All posts by Matteo Tarsi

About Matteo Tarsi

Matteo Tarsi (Grosseto 1988) has a M.A.-degree in Modern Philology from the University of Pisa and a B.A.-degree in Icelandic from the University of Iceland. His research interests touch the following areas: history of Icelandic, Nordic Philology, Old Norse/Icelandic, Etymology and contact linguistics. He is now a Ph.D.-student in Icelandic linguistics at the University of Iceland. His doctoral research focuses on native-borrowed word pairs in Old and Middle Icelandic. Matteo Tarsi (Grosseto 1988) è laureato in Letterature e Filologie Europee presso l'Università di Pisa e in Islandese presso l'Università d'Islanda. Tra i suoi interessi di ricerca vi sono: la storia della lingua islandese, la filologia nordica, l'antico islandese, l'etimologia e la linguistica di contatto. Al momento è dottorando in linguistica islandese presso l'Università d'Islanda con un progetto su coppie lessicali (prestito-parola autoctona) in islandese antico e medio.

Martin Hilpert et al. (eds.), New Trends in Nordic and General Linguistics. Linguae et litterae 42 (Berlin: de Gruyter, 2015)

After a long absence from the linguistics conference circuit, another International Conference of Nordic and General Linguistics (ICNGL) was organised in 2012.

Continue reading Martin Hilpert et al. (eds.), New Trends in Nordic and General Linguistics. Linguae et litterae 42 (Berlin: de Gruyter, 2015)

On Loanwords of Latin Origin in Contemporary Icelandic


I. Introduction


Although the consensus in the field of modern Icelandic linguistics attributes relatively little foreign influence on the national language claiming that the Icelandic vocabulary tends toward the rejection of loanwords (cf. kvaran 2004a,b), several studies have pointed out that such influences have always been present and that Icelandic is not to be considered an isolated or pure North Germanic language (see fischer, óskarsson, westergård-nielsen among others), not even at its oldest stage.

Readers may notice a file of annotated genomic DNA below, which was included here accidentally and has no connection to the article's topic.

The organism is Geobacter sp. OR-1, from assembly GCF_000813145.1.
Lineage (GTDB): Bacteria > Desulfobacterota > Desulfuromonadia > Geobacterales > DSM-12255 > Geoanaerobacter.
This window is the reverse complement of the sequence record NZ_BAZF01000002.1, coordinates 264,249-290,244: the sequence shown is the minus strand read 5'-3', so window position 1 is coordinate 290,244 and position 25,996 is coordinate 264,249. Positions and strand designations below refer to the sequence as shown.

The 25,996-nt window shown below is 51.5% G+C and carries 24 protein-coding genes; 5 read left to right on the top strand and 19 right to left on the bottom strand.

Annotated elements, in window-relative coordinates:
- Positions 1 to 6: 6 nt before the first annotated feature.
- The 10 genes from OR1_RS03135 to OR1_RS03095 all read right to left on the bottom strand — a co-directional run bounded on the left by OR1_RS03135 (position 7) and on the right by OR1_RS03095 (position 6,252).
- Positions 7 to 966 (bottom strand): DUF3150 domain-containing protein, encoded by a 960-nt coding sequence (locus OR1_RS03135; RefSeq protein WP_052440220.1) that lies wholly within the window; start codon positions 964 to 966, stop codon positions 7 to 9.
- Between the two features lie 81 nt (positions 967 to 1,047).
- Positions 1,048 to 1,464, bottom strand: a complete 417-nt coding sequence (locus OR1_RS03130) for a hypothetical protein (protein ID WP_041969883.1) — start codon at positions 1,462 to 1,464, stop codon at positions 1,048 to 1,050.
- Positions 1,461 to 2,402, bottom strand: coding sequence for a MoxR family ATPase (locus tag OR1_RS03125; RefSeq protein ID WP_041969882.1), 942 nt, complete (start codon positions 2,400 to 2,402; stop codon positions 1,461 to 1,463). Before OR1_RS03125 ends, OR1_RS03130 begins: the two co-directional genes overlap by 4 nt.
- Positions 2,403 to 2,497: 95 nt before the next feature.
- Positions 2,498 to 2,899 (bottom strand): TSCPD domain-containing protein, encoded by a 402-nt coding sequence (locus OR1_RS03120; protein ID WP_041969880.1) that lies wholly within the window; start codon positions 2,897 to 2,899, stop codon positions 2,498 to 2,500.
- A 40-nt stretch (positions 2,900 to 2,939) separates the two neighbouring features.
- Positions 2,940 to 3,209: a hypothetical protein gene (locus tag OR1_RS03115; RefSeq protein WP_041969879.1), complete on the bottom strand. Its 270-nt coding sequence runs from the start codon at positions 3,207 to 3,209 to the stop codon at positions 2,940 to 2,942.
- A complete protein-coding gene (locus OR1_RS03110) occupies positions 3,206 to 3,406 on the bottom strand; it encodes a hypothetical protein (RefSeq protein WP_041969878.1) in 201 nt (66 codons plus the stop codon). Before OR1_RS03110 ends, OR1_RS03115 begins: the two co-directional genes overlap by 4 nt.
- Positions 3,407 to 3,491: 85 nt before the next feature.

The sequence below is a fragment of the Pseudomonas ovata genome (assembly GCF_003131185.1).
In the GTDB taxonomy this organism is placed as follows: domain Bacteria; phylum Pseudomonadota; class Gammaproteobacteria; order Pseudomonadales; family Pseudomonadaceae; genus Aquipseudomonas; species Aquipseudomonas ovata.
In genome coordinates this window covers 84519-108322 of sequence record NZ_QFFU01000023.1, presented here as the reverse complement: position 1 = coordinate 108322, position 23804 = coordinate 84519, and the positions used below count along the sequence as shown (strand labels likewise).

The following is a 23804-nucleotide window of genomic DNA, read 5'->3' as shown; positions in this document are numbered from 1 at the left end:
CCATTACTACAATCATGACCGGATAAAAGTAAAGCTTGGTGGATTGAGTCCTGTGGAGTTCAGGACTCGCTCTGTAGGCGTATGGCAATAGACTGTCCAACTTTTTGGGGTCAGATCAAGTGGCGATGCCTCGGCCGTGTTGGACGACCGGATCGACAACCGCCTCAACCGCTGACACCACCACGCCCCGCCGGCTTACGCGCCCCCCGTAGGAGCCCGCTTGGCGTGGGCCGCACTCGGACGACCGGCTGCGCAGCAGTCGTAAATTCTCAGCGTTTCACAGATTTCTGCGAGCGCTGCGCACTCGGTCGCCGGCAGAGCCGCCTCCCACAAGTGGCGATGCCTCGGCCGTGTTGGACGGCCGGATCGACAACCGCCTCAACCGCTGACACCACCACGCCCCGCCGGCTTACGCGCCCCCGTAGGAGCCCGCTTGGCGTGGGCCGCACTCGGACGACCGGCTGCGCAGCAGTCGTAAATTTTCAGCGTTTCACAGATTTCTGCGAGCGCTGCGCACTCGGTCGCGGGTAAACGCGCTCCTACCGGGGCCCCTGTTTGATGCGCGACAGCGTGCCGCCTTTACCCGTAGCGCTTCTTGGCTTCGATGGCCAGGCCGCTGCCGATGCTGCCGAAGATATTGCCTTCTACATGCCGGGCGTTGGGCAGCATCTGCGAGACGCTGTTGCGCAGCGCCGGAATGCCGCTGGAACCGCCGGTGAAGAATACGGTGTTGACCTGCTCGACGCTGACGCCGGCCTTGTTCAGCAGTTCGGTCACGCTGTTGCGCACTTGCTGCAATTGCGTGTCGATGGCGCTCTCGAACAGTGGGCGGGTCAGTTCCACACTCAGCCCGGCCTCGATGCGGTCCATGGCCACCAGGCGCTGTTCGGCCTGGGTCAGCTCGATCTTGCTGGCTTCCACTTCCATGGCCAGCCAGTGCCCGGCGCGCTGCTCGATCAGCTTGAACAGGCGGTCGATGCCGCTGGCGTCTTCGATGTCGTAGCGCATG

In my research I have collected what I consider to be a large majority of the Icelandic loanwords that have their roots, either directly or indirectly, in Latin (although they may as well be loanwords there already) and are still used in the language (see tarsi). Latin has been chosen due to the fact that such a corpus pervades the Icelandic lexis, especially from a semantic point of view, and makes actually possible to have a broad view of it since borrowings of Latin origin come from very different directions which also happen to be the main sources Icelandic borrowed words from during the centuries (cf. infra).

In the present paper an account of the corpus’ nature will be provided in order to show how such a vocabulary is tied neither to a particular historical period nor to a singular semantic field (§ II), then some words will be analysed because of their etymological peculiarities or their importance in the Icelandic language history in relation with linguistic purism (§ III). Finally some conclusions will be drawn (§ IV).


II. The corpus